After my brief visit to these communities, treating my own water with chlorine pills but consuming food and the occasional cup of fermented manioc beer at the invitation of community members, I came down with a severe case of dysentery that included three different kinds of amoebas and protozoa.  

1 billion dollars in investments:  failed tap-water systems, filthy toilets, a dilapidated school house.
"Such are the mathematics of indignation."

1 billion dollars in development investments over 4 years, 10 days in the lower Urubamba, 3 kinds of amoebas in my gut:  such are the mathematics of indignation.  

There is no excuse for such incompetence and waste:  in nearby Madre de Dios and Manu National Park, moderate NGO investments have resulted in successful, socially sustainable water projects that deliver clean, treated water to household taps in remote Matsigenka native communities.

Some conservationists have touted Camisea as a promising example of eco-friendly, "road-free" development that preserves forest cover.  Yet people in the region universally complain about the reduction of fish and game stocks.  

One man noted:

Fish have really disappeared.  There are no more big fish.  They’ve gotten skinny, sometimes they have an illness on their skin.  Fishing has really gone down since PlusPetrol came.  Both fish and forest game have gone, we are suffering from hunger.  The fish are really skinny, they’re all head, no body!  
A woman I spoke to was frightened in July of 2011 by the unusual die-back of a species small catfish known as koryo in Matsigenka.  She showed me photographs of the dead fish and expressed distrust and disbelief of the explanations provided by PlusPetrol's environmental monitors:

Last July the koryo all died, they were all over the place, it looked like someone had scalded their skin with hot water.  PMAC [PlusPetrol’s environmental monitoring team] said it was that the river water got too warm.  And the boquechico fish had a strange smell, acrid, like chemicals.  They said it was from the plankton.  I have never seen anything like that.  

"Last July all the koryo died, they were all over the place, it looked like someone had scalded their skin with hot water."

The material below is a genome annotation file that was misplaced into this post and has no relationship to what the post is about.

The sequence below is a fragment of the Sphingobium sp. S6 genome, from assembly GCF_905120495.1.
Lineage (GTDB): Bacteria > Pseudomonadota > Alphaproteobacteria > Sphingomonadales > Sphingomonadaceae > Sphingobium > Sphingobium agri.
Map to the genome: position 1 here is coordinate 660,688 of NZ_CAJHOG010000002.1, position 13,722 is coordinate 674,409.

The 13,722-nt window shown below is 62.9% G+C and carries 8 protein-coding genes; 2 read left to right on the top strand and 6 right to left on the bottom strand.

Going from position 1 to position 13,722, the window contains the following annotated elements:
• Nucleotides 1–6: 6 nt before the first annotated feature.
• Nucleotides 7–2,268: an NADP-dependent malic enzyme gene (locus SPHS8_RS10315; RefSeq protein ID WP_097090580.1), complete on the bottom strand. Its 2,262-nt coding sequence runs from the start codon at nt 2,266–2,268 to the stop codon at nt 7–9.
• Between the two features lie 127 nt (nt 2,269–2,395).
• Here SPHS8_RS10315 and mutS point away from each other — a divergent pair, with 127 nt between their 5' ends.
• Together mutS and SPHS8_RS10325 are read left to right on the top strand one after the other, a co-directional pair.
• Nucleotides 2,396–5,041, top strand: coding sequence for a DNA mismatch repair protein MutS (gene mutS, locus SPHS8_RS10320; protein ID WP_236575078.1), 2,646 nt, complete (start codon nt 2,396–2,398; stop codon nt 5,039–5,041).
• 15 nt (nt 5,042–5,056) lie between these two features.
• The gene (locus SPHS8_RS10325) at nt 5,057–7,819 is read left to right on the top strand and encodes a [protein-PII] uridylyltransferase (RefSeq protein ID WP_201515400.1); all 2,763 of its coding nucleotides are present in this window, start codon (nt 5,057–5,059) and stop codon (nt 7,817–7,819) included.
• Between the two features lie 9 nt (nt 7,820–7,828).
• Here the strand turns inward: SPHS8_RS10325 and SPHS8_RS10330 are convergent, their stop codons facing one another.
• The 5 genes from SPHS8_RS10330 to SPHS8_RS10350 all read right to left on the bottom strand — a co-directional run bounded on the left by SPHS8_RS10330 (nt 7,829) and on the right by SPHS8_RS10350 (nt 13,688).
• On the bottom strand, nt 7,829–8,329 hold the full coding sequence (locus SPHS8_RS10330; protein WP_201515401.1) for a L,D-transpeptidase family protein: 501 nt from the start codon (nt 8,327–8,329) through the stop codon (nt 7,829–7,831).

Local people gave a number of explanations as to why fish stocks are declining, the most common being gas spills (seven spills have been recognized by the companies since 2004) and greatly increased river traffic (according to one man, “thousands of boats passing”).  A few of the people I interviewed suggested that human population increase and the growing use of gill nets might also contribute to fish scarcity.  Commercial overexploitation by booming regional markets may also be a factor. 

The most often mentioned negative social change was alcoholism.  As one woman noted:

The men who work for the company buy beer and get drunk.  They get into fights with one another.  They beat their wives.  My son went to work for the company.  He started getting drunk on beer and fighting with his wife.  

Alcohol-related social problems have become rampant in communities newly flush with cash income.

Most of those interviewed mentioned the greater availability of jobs and cash income as being a notable change brought by the gas project.  And yet 75% of those interviewed mentioned negative changes brought about by the cash economy:  loss of interest in agriculture among the youth, price inflation, monetization of social relations, envy and greed, the loss of qualified school teachers to higher-paying “Company” jobs, and the emergence of prostitution.  
Health is one of the main areas that indigenous communities expect and demand improvements as a result of development and modernization.  Nearly half of the people interviewed mentioned improved medical attention as a result of Company interventions, mostly the transportation of gravely ill patients back and forth from communities to distant health clinics.  Certainly these interventions have saved lives.  Yet some complain that the quality of care at the local health posts has shown little improvement.  

75% of those interviewed mentioned the arrival of dangerous new illnesses in the wake of development.  A few noted the appearance of venereal diseases including HIV/AIDS, previously unknown in the lower Urubamba.  According to their statements, there are 6 cases of HIV/AIDS in the lower Urubamba, an unusually high rate of infection for such a small population.  The coincidence of new illnesses, social unease and economic tensions has led to a virtual epidemic of sorcery accusations in Matsigenka communities.[1]